A proposed housing project near Rochester’s downtown is moving ahead with the support of neighbors and the City Planning and Zoning Commission.
North Rock Real Estate, representing ownership group GZ East Center Street LLC, laid out plans Wednesday for the Riverwalk Downtown City Apartments, a six-story, 149-unit apartment building. The building would replace homes on four parcels on East Center Street, on the east side of the entrance to Mayo Field.
A $21.3 million plan to expand the Chateau Theatre is headed to the Rochester City Council later this month for approval.
Called Option E, the plan by Miller Dunwiddie Architecture calls for expanding the theater east into the alley and excavating below the existing footprint of the building to add a lower level. Denita Lemmon, a Miller Dunwiddie associate principal, presented the proposed plan to the Chateau Theatre Re-use Task Force on Tuesday.
The alley expansion, Lemmon said, is to enlarge the theater’s lobby space. The entrance and lobby would be on the south side of the building, facing the Peace Plaza, with theater seats facing a stage on the north end of the theater.
There’s a new addition to DMC’s Waterfront District with the construction of a new housing option downtown. The Lofts at Mayo Park is a 29-unit housing complex. It will offer both short and long-term leasing for people visiting for health care and residents of Rochester.
Tuesday, DMCC board members and city leaders were given a tour of the site. It’s a $9.5 million project. The real-estate trust behind the building said DMC didn’t dictate the process but instead approved what was done.
Start-up companies, researchers and investors came together in Rochester Tuesday to demonstrate what they would bring to Destination Medical Center.
Investors and Innovators was a private event, with participants pitching their company’s value and economical place in the future plans and construction of DMC.
Attendees included health related companies with focuses such as diabetes care and spine therapy. Also presenting was the entrepreneurial hub, Collider, which is already established in Rochester.
It’s these events bringing innovative minds together on one platform that DMC says is key to Rochester’s growth over the next 10 years.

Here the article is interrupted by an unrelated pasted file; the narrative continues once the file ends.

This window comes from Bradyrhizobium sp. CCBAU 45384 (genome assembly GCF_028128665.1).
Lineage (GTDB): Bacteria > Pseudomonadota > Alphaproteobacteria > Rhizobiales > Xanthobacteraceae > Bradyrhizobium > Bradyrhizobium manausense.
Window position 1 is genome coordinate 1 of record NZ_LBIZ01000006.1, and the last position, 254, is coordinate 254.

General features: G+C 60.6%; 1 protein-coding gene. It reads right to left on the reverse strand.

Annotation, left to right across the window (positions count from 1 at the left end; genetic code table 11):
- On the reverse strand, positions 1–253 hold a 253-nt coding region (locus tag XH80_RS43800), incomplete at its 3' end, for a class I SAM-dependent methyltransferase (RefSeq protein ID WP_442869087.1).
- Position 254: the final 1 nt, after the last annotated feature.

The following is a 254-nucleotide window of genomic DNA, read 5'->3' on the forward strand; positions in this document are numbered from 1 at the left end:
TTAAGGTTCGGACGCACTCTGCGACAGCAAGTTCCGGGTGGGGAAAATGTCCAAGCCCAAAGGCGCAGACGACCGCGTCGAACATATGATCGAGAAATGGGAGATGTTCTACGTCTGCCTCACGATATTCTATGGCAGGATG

Mayo Clinic is pleased with the progress it has made thus far under DMC.
In an interview with the trade magazine PRWeek, Mayo CEO John Noseworthy said the Rochester-based nonprofit is “on schedule to meet development targets” for DMC. He referenced the recent selection of M.A. Mortenson Company to develop the Discovery Square sub-district as a step in the right direction.
“I have no doubt it will be successful,” he said. “The interest in the business community is massive. The public has a right to weigh in and we expect that.”
ST. PAUL — A key Destination Medical Center leader voiced support today for an effort to build a privately funded high-speed rail line from Rochester to the Twin Cities.
Lisa Clarke, executive director of DMC’s Economic Development Agency, told a crowd of civic leaders gathered at Town and Country Club in St. Paul that improving the connection between Rochester and the Twin Cities is critical. That is especially the case as the $5.5 billion DMC initiative aimed at transforming Rochester into a global destination for health care moves ahead.
M.A. Mortenson Co. has been chosen as the developer for the research campus of Mayo Clinic’s Destination Medical Center (DMC) in downtown Rochester.
The six-block subdistrict which will be called Discovery Square is supposed to “serve as a point where physicians and scientists will come together with businesses and entrepreneurs to accelerate advancements in medical research and technology for critical advances in patient care,” according to an announcement.
Harbor Bay Real Estate Advisors, the firm behind a 26-story tower project near the University of Minnesota has bought a restaurant
building near the heart of Rochester’s Destination Medical Center.
Finance & Commerce reports on the $5.5 million deal for the former Michael’s Restaurant building at 15 S. Broadway Ave. The site is at Center Street West and South Broadway, about two blocks from Rochester’s Mayo Clinic.
A commitment to dream and a promise to inspire won RSP Architects a recommendation from a public advisory body to lead public space design in the Destination Medical Center sub-district Heart of the City.
The Heart of the City Community Advisory Committee on Monday interviewed representatives from three design firms to advance the vision of Heart of the City, a public space that is centered on Rochester’s Peace Plaza.
The committee agreed to recommend a design team led by RSP Architects, of Minneapolis. The recommendation will be reviewed by the Destination Medical Center Corp. Board of Directors and the Rochester City Council for final approval. The DMC Corp. board meets next on Aug. 25 and the council will consider the recommendation at its Sept. 7 meeting.
A hub for local entrepreneurs opened its doors Monday in Downtown Rochester. “Collider Core” gives novice and seasoned entrepreneurs a place to work and connect with each other. There are conference rooms, dedicated workspaces and help finding community resources to launch their business.
“I think its super important that what’s happening with DMC we have these sort of hubs to engage the entrepreneurial community in fact that’s why we called it Collider, we wanted these sort of random collisions to happen with people to get them successful,” Community Manager Jamie Sundsbak explains.
The business incubator is already looking to the future and aims to fill space in the DMC’s Discovery Square going forward.